An expanded version of this article is available on our website, including sample language to use with your students.
2020 has been a stressful year for everyone in the IU community, and the upcoming presidential election is adding yet another layer of tension to a year that has seen a major health crisis, an economic downturn, conflicts over racial injustice, and an upending of lives and educations. This election carries high stakes for many of our students, and coupled with the other challenges 2020 has brought, it is impacting their emotional well-being and performance in our classes. In 2016, many instructors were not ready for the impact of the election outcomes on our students’ lives, and so we hope to better prepare ourselves and our students for dealing with this election season and its aftermath, no matter our political ideologies or the outcome of the election. We offer the following suggestions in hopes they can help you better prepare to support your students; more details on each one are available on the full page.
Research on reactions of students to the 9/11 terrorist attacks clearly indicates that they want their instructors to acknowledge stressful or tragic events, even if it isn’t within the purview of the course’s content (DiPietro, 2003). Addressing tension around the election or its results can help students, whether you take time for a discussion or simply acknowledge the challenges some students may be facing. Just don’t discount or ignore a situation that might significantly impact students; the research says they notice, and it influences their opinions of the course and instructor, which in turn can impact their success in your course and beyond.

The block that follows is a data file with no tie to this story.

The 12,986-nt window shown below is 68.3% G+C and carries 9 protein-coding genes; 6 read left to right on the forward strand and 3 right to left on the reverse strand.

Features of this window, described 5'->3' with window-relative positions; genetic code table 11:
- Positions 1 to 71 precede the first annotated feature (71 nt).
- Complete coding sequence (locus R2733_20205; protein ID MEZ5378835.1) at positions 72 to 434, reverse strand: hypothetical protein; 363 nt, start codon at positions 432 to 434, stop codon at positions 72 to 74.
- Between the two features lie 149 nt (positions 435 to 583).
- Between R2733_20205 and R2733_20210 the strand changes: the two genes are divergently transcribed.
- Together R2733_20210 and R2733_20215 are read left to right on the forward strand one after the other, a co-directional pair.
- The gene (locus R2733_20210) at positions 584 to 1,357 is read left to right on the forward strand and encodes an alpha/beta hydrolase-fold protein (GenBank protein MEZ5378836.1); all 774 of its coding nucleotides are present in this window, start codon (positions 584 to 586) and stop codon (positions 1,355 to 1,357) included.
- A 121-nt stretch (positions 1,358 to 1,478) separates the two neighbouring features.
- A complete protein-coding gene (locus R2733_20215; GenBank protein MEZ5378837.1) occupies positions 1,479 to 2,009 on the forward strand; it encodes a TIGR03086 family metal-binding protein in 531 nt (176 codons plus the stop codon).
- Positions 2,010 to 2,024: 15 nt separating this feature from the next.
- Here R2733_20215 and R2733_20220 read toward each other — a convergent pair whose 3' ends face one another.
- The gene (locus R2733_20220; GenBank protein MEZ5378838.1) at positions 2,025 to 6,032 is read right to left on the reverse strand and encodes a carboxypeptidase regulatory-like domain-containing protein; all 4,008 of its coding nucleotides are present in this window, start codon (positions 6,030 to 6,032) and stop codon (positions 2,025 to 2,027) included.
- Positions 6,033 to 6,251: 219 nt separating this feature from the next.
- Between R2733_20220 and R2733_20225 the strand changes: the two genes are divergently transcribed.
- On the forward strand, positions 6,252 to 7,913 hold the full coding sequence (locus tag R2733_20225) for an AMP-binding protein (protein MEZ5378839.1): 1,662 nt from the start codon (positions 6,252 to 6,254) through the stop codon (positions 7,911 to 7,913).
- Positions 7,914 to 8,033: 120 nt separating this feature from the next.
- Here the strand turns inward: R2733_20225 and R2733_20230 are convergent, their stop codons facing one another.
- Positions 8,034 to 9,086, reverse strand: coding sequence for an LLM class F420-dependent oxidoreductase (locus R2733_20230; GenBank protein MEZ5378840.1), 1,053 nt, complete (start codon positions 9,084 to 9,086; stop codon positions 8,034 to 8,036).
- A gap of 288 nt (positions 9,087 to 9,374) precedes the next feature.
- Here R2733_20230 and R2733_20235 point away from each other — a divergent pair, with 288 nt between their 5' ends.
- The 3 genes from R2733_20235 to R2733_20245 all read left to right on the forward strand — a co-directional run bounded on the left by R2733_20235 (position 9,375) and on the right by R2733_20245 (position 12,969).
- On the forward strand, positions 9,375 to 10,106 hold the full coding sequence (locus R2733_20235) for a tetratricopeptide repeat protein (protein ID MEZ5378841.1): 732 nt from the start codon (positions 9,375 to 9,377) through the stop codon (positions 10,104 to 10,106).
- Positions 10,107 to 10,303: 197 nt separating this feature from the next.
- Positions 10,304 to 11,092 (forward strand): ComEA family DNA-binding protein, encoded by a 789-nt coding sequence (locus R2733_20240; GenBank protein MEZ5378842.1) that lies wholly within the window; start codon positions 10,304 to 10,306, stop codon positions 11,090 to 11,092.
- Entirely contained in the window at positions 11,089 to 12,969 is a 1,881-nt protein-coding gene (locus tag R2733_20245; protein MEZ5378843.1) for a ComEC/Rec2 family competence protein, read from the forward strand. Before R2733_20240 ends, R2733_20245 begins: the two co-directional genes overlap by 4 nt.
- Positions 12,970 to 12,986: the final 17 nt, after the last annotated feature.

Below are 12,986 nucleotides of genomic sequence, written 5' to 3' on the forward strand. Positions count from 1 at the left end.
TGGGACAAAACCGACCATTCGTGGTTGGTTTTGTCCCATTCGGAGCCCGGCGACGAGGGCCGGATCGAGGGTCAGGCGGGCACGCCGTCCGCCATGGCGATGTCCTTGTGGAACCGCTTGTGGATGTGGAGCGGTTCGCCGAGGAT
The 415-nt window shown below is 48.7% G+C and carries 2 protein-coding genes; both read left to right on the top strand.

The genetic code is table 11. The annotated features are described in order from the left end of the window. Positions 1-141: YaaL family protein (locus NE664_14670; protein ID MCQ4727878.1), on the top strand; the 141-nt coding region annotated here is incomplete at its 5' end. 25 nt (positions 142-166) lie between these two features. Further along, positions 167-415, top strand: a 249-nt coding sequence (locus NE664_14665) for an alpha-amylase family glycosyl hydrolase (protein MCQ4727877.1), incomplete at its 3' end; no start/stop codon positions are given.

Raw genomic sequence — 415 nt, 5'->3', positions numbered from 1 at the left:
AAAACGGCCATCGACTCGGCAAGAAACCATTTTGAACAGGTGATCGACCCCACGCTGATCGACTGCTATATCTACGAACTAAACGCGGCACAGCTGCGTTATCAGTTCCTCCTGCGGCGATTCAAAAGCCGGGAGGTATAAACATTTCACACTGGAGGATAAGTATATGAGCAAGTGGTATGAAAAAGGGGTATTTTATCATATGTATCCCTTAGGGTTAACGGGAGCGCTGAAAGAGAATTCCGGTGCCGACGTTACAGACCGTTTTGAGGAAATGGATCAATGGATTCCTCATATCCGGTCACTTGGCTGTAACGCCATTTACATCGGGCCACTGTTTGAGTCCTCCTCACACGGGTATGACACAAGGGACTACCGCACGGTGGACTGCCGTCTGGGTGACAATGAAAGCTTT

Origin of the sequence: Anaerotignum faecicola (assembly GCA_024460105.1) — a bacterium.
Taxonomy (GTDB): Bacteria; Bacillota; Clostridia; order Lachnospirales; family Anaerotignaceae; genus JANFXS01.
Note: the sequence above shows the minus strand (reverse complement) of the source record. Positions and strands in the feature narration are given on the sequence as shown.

Communicate You Care
Whether or not your subject area has anything to do with politics or key election issues, and even if you don’t normally build close relationships with your students, it is important that you express that you care about them and their success. And, yes, you can do that without opening your class to politically-charged discussions or becoming an ad hoc counselor for your students. Here is some sample language to use in a video message to your students–live or recorded: